Thursday, June 12, 2008

The silver lining

The semester is over! Hooray! Although this cold weather makes it feel more like a winter vacation back home:) The end of the semester ended fairly smoothly and calmly. We held an end of the semester running race from the village offices to the mission, both boys and girls-of the 78+ girls that started, about 37 finished(the winner this awesome girl in form 2) and of the 60+ boys that started, about 20 finished(the winner the hardest working form 1 students I know) It was really fun to watch-I was at the finish line...we set up some teachers at the start with a piki piki in the front to lead the way and clear out any "traffic" and at then end, we set up a string barrier, and conviently, the primary school students were just ending their day during the race, so they all waited anxiously for the runers to arrive near the finish line. I thought it was erally funny-I remember when I was in cross country, the finish ilne was always the loudest place..cheering, yelling, trying your hardest and sprinting to the end...it was the complete opposite! They arrived up a big hill-the last stretch was a big flat lane leading to the finish line. As soon as they got up the hill and onto the flat stretch and saw the finish line, they just sort of jogged their way to it...and no cheering from all the kids! so there is the crazy mzungu yelling at the top of her lungs(along with 2 other students) RUN! KIMBIA! YOU FINISH HERE!!!! and instead of watching the runners-all the kids look our way:) I was REALLY proud of the girls! We didn't time the race so I can't tell you how long it took them to run it, but it was about 1.5-2 miles? My guess would be about 10 minutes. we plan on doing another race next semester, hopefully to tie into our world aids day program!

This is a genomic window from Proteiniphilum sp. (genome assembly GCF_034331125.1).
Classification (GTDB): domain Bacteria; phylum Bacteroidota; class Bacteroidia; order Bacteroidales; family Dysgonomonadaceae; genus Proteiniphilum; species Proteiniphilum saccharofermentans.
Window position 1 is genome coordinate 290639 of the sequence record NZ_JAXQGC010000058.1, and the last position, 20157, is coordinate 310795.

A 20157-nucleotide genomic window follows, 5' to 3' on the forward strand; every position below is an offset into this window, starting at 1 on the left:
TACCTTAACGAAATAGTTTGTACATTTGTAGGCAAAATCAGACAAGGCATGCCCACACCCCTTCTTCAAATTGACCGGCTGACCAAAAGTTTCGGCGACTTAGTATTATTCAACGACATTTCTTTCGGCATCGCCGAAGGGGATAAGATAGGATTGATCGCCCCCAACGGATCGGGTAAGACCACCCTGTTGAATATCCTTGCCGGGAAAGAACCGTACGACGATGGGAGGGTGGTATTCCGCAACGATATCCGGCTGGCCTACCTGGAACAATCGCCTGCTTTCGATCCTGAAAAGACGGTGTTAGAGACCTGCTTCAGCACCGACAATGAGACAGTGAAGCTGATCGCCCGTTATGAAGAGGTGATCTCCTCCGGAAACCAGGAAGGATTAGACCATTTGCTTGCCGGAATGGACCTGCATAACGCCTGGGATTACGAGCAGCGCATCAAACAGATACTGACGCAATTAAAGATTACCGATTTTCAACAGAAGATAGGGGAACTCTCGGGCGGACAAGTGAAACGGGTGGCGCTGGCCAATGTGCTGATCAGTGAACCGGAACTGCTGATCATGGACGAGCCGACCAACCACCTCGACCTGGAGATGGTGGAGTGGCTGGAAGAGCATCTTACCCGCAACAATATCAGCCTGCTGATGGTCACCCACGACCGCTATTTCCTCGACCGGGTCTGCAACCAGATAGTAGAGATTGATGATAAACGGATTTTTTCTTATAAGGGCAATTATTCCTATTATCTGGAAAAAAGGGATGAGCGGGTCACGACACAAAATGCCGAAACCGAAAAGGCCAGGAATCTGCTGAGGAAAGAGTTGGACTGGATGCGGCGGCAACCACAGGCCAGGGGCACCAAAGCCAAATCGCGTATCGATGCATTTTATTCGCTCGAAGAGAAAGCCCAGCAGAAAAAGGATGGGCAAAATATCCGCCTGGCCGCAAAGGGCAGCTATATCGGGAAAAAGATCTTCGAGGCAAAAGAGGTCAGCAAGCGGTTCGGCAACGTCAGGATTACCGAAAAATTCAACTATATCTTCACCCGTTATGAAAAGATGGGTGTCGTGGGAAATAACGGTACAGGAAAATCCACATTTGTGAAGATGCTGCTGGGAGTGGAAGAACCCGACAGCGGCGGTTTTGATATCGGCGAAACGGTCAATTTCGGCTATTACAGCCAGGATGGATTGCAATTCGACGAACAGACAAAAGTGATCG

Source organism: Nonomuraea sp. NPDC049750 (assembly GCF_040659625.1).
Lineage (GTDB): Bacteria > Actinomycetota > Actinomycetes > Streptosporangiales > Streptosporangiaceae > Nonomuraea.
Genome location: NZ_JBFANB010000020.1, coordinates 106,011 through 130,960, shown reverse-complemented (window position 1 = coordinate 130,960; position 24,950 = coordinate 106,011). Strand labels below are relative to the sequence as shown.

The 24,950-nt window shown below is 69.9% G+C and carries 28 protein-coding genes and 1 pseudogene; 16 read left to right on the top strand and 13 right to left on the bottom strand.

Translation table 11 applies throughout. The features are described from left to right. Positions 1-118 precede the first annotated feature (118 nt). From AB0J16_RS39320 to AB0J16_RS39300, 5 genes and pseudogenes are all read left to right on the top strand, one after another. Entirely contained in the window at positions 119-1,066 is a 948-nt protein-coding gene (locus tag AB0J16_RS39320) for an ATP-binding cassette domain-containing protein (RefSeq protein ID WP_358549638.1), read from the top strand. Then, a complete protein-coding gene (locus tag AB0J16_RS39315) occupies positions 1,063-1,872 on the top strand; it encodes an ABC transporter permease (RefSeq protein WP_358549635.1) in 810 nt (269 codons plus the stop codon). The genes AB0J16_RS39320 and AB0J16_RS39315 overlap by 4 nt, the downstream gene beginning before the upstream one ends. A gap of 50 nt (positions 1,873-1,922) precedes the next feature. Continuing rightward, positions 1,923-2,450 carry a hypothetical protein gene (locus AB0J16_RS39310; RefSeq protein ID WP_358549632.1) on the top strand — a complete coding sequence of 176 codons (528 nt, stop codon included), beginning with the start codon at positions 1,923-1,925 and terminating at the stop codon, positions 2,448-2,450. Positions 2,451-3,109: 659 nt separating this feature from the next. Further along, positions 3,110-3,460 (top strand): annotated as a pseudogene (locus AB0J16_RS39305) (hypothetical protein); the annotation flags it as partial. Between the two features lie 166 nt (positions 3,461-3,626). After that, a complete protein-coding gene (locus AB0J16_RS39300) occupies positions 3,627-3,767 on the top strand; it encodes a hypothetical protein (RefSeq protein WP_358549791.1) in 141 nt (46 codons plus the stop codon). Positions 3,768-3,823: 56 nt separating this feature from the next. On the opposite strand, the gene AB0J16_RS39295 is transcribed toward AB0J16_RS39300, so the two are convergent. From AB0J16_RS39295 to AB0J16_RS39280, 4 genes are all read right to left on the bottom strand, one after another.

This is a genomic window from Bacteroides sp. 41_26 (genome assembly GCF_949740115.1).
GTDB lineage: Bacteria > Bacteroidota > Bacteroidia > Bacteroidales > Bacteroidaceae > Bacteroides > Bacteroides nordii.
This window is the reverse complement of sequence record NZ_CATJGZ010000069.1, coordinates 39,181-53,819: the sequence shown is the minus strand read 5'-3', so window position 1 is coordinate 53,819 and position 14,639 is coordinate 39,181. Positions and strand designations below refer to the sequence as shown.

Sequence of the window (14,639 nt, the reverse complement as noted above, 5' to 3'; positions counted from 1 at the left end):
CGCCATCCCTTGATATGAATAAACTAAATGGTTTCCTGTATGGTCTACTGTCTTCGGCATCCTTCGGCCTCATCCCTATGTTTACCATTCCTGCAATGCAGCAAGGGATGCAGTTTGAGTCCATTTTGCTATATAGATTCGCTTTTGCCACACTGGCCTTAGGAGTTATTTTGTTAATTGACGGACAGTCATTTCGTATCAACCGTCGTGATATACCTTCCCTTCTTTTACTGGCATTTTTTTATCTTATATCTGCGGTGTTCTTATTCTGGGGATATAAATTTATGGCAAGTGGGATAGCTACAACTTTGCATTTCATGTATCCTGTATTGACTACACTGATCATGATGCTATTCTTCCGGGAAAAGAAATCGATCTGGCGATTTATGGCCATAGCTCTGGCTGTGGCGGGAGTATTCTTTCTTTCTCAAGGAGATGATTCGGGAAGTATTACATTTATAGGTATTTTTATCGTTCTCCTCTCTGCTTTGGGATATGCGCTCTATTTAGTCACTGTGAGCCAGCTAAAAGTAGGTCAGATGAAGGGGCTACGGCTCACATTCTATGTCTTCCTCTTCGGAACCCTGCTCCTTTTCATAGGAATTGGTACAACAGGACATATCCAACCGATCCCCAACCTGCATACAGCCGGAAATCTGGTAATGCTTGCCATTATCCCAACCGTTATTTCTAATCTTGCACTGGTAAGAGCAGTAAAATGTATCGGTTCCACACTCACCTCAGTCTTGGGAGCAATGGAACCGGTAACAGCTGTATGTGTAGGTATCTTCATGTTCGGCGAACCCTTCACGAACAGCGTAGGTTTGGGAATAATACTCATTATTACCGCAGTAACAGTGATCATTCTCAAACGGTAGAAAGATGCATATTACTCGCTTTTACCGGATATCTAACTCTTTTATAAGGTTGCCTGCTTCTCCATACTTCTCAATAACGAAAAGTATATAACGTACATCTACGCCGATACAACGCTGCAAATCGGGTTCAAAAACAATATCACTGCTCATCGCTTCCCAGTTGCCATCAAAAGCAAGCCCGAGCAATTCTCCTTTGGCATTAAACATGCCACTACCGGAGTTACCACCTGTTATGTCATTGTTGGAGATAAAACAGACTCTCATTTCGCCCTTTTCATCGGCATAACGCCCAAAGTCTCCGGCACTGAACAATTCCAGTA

Did a marathon grading session this week! I think yesterday I put in 16 hours straight of marking, compiling grades and writing up report cards....but I'm finished and the break has started! My students faired better than expected in some areas, and worse in others....My favorite answer to a statistics math problem: what is the probability that a female mathematics degree holder at Dar university is over the age of 40? ANSWER: 169 degrees. :) The way I compiled the grades is a little different than the way we have to write the report cards...I put equal emphasis on the midterm, final, HW and quizzes...so that the students work hard ALL semester, however, on the report cards, we have to give half the points for the final and half the points for everything else. So, grades were a littel different then I expected...some students did WAY better on their final grade, and others(the ones the diligently did the HW and came to class, did group work, but aren't the best at taking exams....) did a lot worse on their end grade b/c of this little difference in compiling. It made me reemmber college finals...